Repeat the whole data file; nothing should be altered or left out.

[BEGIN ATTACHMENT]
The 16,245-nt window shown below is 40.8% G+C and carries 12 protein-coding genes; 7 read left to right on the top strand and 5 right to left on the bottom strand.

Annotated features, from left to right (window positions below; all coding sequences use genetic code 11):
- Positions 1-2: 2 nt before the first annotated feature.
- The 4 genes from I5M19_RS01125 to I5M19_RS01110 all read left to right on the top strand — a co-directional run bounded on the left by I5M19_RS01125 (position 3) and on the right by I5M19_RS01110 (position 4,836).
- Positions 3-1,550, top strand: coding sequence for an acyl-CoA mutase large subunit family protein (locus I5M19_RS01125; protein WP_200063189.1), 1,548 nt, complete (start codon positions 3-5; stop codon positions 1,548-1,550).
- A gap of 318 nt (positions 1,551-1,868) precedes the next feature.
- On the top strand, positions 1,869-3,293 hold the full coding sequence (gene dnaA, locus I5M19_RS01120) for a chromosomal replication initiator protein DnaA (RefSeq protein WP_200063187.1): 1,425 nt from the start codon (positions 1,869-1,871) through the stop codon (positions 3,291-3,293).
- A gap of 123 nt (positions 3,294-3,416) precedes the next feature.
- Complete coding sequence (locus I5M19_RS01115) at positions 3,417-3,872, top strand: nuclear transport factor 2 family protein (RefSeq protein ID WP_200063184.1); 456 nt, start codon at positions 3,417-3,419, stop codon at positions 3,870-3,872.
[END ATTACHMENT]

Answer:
The 16,245-nt window shown below is 40.8% G+C and carries 12 protein-coding genes; 7 read left to right on the top strand and 5 right to left on the bottom strand.

Annotated features, from left to right (window positions below; all coding sequences use genetic code 11):
- Positions 1-2: 2 nt before the first annotated feature.
- The 4 genes from I5M19_RS01125 to I5M19_RS01110 all read left to right on the top strand — a co-directional run bounded on the left by I5M19_RS01125 (position 3) and on the right by I5M19_RS01110 (position 4,836).
- Positions 3-1,550, top strand: coding sequence for an acyl-CoA mutase large subunit family protein (locus I5M19_RS01125; protein WP_200063189.1), 1,548 nt, complete (start codon positions 3-5; stop codon positions 1,548-1,550).
- A gap of 318 nt (positions 1,551-1,868) precedes the next feature.
- On the top strand, positions 1,869-3,293 hold the full coding sequence (gene dnaA, locus I5M19_RS01120) for a chromosomal replication initiator protein DnaA (RefSeq protein WP_200063187.1): 1,425 nt from the start codon (positions 1,869-1,871) through the stop codon (positions 3,291-3,293).
- A gap of 123 nt (positions 3,294-3,416) precedes the next feature.
- Complete coding sequence (locus I5M19_RS01115) at positions 3,417-3,872, top strand: nuclear transport factor 2 family protein (RefSeq protein ID WP_200063184.1); 456 nt, start codon at positions 3,417-3,419, stop codon at positions 3,870-3,872.